Alexander's Project Management and Leadership

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Situational Leadership
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strategies before every war with the appropriate commanders to analyze and determine any necessary changes but carried the ultimate authority of making the decision. All through his battles Alexander exhibited situational leadership especially in the battle on the River Danube, when the rebellious provincials crossed well ahead of Alexander and kept all the boats in the area on their side preventing his Army from crossing the stream. Alexander used the leather tents stuffed with straw and sewn tight to augment the few boats he could find to cross the Danube in one night. When he attacked the next morning, the battle was all but over due to the demoralizing surprise. Imagine the project outcome if we as project managers could raise to such situational leadership for the challenges we face in day-to-day work?

In terms of closing his projects Alexander ensured he appointed his best men to take care of the administration for the kingdoms captured. There have been many instances recorded in history where he has entrusted the kingdom back to the original owner after winning the battle that way winning a follower /friend for life. In terms of people management Alexander was a great success, there was a special love for Alexander that kept the army loyal to his dream even when all theirs had been fulfilled or lost. On one instance when the army was hosed in a desert and the soldiers were thirsty, a commander offered water to Alexander, after inquiring and finding that he was the only one being served with water as there was no water for the rest of the army. Alexander refused to drink the water and poured down the water thus exhibiting his attitude of equality with his team. Such characteristics exhibited by leaders produce psychological effects on subordinates and attracts followers who are ready to coordinate their efforts in achieving common goals.

As a project manager Alexander’s history has always provided insight into many factors of project management and leadership. An amazing experience to understand his abilities in terms of resource management, adapting new technology, strategies, backup plans, and situational leadership. The difference between successful and unsuccessful leaders is the fact that the successful leaders are charismatic and are able to establish deep emotional relationships with the people they lead and share their inspiration with the team. We as project managers need to be able to adapt the best practices in the industry coupled with leadership skills. In today’s corporate culture there is strong need to build trust with employees/team members to be successful. It is important that every individual in the role of a manager should be able to meet their commitments to gain the team’s credibility and trust. Another key factor for success as a manager would be to remain consistent, that way people can predict what actions one will take leading to a reciprocal relationship which is critical for good business and personal relationships. Alexander’s history reminds me of the famous quote from Edith Hamilton where the Greek said, "All things are to be examined and called into question. There are no limits set on thought."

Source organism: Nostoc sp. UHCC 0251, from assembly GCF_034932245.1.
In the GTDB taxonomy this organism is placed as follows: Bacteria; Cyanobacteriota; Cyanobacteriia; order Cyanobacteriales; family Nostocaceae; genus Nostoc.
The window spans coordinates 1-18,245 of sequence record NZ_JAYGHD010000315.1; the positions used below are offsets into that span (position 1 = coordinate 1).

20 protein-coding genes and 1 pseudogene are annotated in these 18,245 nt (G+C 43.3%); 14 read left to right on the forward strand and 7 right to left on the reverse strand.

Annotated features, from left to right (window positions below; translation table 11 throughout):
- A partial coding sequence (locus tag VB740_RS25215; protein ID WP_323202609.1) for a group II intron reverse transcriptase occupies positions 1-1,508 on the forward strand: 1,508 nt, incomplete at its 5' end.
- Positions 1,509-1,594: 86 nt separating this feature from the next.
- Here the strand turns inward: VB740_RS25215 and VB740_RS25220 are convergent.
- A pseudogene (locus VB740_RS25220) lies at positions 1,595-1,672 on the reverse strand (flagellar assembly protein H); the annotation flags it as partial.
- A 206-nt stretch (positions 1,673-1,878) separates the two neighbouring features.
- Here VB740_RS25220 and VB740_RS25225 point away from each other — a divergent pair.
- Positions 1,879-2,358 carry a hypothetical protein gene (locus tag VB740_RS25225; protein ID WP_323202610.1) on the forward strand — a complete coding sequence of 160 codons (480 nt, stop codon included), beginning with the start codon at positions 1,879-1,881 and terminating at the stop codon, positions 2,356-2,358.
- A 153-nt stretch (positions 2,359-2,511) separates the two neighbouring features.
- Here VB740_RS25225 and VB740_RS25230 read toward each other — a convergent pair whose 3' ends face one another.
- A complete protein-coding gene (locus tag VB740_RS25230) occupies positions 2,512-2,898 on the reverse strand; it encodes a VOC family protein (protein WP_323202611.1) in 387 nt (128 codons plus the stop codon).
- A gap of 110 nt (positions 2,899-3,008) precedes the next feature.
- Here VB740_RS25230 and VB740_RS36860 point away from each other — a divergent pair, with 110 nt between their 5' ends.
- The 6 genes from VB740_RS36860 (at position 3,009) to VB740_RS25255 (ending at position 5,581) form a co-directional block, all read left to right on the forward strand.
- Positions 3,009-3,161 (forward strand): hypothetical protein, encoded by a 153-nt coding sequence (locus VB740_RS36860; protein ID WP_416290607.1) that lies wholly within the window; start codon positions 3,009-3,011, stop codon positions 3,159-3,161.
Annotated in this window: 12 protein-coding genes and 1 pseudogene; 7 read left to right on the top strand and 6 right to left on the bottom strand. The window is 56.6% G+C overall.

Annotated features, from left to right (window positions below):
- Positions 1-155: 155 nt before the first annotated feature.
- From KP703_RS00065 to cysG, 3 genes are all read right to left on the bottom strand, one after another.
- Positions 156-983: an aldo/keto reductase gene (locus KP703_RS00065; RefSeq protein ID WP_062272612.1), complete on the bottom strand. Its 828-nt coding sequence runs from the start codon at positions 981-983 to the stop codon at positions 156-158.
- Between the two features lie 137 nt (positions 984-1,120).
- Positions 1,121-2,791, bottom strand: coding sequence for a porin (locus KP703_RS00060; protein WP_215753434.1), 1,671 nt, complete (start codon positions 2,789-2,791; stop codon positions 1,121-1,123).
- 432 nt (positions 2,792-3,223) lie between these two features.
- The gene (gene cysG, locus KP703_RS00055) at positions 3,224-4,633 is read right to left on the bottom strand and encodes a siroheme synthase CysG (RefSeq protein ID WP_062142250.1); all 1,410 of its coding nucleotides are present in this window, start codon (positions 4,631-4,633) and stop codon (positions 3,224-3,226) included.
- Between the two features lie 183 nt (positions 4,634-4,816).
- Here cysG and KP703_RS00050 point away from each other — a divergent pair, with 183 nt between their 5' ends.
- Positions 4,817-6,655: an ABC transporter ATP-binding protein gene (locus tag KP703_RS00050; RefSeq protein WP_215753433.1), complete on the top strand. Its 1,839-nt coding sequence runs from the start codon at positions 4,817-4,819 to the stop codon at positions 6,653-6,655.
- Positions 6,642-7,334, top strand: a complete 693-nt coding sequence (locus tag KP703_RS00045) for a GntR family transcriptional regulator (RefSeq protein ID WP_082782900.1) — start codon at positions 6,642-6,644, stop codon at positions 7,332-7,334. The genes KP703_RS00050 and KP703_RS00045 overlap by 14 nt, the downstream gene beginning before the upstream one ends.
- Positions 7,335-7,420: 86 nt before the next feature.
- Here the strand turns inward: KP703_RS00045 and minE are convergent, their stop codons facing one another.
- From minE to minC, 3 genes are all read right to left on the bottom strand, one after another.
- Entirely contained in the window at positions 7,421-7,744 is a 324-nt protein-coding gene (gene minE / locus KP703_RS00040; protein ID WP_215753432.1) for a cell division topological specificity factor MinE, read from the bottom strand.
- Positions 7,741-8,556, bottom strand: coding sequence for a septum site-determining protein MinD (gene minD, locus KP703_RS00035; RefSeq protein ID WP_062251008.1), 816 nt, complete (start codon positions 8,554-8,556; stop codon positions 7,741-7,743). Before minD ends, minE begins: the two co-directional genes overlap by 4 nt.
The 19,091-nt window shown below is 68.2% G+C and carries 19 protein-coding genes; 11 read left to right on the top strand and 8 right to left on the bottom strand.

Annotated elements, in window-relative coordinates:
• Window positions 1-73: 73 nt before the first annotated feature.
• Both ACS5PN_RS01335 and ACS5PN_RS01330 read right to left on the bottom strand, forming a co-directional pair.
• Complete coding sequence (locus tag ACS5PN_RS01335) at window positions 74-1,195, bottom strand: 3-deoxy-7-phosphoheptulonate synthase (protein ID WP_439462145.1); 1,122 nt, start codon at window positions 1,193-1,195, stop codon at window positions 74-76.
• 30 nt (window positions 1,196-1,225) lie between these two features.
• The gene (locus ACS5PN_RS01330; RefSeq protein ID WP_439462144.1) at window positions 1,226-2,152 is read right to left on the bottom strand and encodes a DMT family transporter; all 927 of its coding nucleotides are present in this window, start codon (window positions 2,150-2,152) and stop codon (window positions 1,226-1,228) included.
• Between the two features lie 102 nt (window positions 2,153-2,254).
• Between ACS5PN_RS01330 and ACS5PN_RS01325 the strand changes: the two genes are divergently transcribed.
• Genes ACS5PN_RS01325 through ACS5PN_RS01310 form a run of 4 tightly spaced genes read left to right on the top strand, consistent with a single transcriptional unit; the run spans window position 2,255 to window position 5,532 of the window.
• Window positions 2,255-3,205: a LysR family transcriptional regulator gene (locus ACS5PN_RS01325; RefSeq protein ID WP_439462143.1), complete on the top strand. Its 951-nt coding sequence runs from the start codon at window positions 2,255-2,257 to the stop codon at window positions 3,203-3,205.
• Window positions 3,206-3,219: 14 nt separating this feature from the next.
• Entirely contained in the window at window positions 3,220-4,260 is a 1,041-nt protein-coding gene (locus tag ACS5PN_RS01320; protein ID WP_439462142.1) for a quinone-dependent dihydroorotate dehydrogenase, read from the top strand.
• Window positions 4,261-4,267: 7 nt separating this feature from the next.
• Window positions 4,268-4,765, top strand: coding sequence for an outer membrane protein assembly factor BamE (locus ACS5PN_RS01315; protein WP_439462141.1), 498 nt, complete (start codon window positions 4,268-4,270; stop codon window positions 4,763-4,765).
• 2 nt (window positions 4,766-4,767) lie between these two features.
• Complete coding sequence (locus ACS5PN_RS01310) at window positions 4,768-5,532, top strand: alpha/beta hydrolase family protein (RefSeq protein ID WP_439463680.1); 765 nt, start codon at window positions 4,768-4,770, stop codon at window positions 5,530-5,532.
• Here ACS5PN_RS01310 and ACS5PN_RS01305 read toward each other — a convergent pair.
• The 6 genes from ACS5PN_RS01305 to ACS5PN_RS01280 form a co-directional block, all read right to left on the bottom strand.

About the author

Sreenivasa Krishnamurthy's picture Sreenivasa Krishnamurthy

Sreenivasa Krishnamurthy is PMI certified with eleven years diversified industry experience in different countries. He is currently working as a senior analyst at Reynolds and Reynolds and has experience in running his own business in United States and in India.

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